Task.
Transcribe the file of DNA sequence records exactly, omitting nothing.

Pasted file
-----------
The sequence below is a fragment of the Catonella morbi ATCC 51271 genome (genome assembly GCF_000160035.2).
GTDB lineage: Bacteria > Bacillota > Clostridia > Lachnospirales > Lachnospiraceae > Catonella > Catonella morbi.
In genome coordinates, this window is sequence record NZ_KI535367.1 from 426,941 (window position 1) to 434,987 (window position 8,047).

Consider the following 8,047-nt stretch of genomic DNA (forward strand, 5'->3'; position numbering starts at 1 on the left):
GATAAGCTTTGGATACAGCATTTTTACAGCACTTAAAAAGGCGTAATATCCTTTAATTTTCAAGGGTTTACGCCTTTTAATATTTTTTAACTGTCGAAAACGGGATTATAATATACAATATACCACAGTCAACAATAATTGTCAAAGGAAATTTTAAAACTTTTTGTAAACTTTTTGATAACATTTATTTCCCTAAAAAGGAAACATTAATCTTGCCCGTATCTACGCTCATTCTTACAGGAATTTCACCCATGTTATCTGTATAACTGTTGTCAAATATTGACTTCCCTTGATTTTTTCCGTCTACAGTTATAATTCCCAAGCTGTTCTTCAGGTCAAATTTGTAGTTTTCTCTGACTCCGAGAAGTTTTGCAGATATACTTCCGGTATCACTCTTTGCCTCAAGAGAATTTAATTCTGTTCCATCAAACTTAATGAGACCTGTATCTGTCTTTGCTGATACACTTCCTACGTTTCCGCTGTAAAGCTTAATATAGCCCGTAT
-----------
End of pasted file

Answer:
The sequence below is a fragment of the Catonella morbi ATCC 51271 genome (genome assembly GCF_000160035.2).
GTDB lineage: Bacteria > Bacillota > Clostridia > Lachnospirales > Lachnospiraceae > Catonella > Catonella morbi.
In genome coordinates, this window is sequence record NZ_KI535367.1 from 426,941 (window position 1) to 434,987 (window position 8,047).

Consider the following 8,047-nt stretch of genomic DNA (forward strand, 5'->3'; position numbering starts at 1 on the left):
GATAAGCTTTGGATACAGCATTTTTACAGCACTTAAAAAGGCGTAATATCCTTTAATTTTCAAGGGTTTACGCCTTTTAATATTTTTTAACTGTCGAAAACGGGATTATAATATACAATATACCACAGTCAACAATAATTGTCAAAGGAAATTTTAAAACTTTTTGTAAACTTTTTGATAACATTTATTTCCCTAAAAAGGAAACATTAATCTTGCCCGTATCTACGCTCATTCTTACAGGAATTTCACCCATGTTATCTGTATAACTGTTGTCAAATATTGACTTCCCTTGATTTTTTCCGTCTACAGTTATAATTCCCAAGCTGTTCTTCAGGTCAAATTTGTAGTTTTCTCTGACTCCGAGAAGTTTTGCAGATATACTTCCGGTATCACTCTTTGCCTCAAGAGAATTTAATTCTGTTCCATCAAACTTAATGAGACCTGTATCTGTCTTTGCTGATACACTTCCTACGTTTCCGCTGTAAAGCTTAATATAGCCCGTAT